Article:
Great. Great. GREAT piece on NPR last week on Nicholas Carr, the author of “The Shallows: What the Internet is Doing to Our Brains.” Long story short, that while the internet is great at giving us a lot of bite-sized pieces of information in short amounts of time, there’s also a downside. Carr argues, “even if people get better at hopping from page to page, they will still be losing their abilities to employ a ‘slower, more contemplative mode of thought.’ He says research shows that as people get better at multitasking, they ‘become less creative in their thinking.’”
I have the same feeling about that niche of the internet called, you guessed it, social media. Bite-sized glimpses of lives. Images. Links. 140-character blips. We try to take it all in while jumping from site to site. And it becomes the echo-chamber. We get caught up in the whirlwind and we don’t deeply about anything else except social media. When I think back over the past couple of years, I can easily remember that the biggest lessons I learned or things that influenced my thinking and executions came from things OUTSIDE of social media articles. A screenwriter talking about the elements of story. A lone dancer at a music festival doing his own thing like nobody’s watching.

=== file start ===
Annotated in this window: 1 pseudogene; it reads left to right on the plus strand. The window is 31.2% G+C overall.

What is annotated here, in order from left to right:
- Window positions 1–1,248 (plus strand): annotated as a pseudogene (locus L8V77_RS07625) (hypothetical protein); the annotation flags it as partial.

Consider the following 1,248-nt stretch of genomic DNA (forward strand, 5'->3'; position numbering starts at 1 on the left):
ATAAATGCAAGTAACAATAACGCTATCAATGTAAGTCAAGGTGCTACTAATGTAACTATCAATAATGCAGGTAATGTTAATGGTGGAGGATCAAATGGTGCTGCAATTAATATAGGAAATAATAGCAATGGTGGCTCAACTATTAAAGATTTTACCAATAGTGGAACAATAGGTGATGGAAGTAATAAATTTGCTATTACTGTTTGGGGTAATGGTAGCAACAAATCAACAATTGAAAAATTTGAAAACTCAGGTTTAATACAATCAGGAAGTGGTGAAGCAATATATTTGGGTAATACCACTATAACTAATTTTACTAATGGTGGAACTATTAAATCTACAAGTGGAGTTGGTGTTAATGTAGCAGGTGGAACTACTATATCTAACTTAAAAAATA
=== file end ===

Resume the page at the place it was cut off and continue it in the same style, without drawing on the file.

Even trying hard to cull down my Twitter stream, it’s still littered with link after link to social media articles that all are trying desperately to prove the worth of the medium. Oh, it has many redeeming qualities. But when we all start talking (and listening) to only one another – and especially when we don’t question each other – we’re homogenizing the thinking. And nothing new comes out of that.
So I challenge to go draw inspiration from somewhere else. Get lost deep in thought. Learn from other disciplines that have nothing to do with marketing or PR or digital or social media. (And don’t give me that BS that “everything is social.”) Go on now.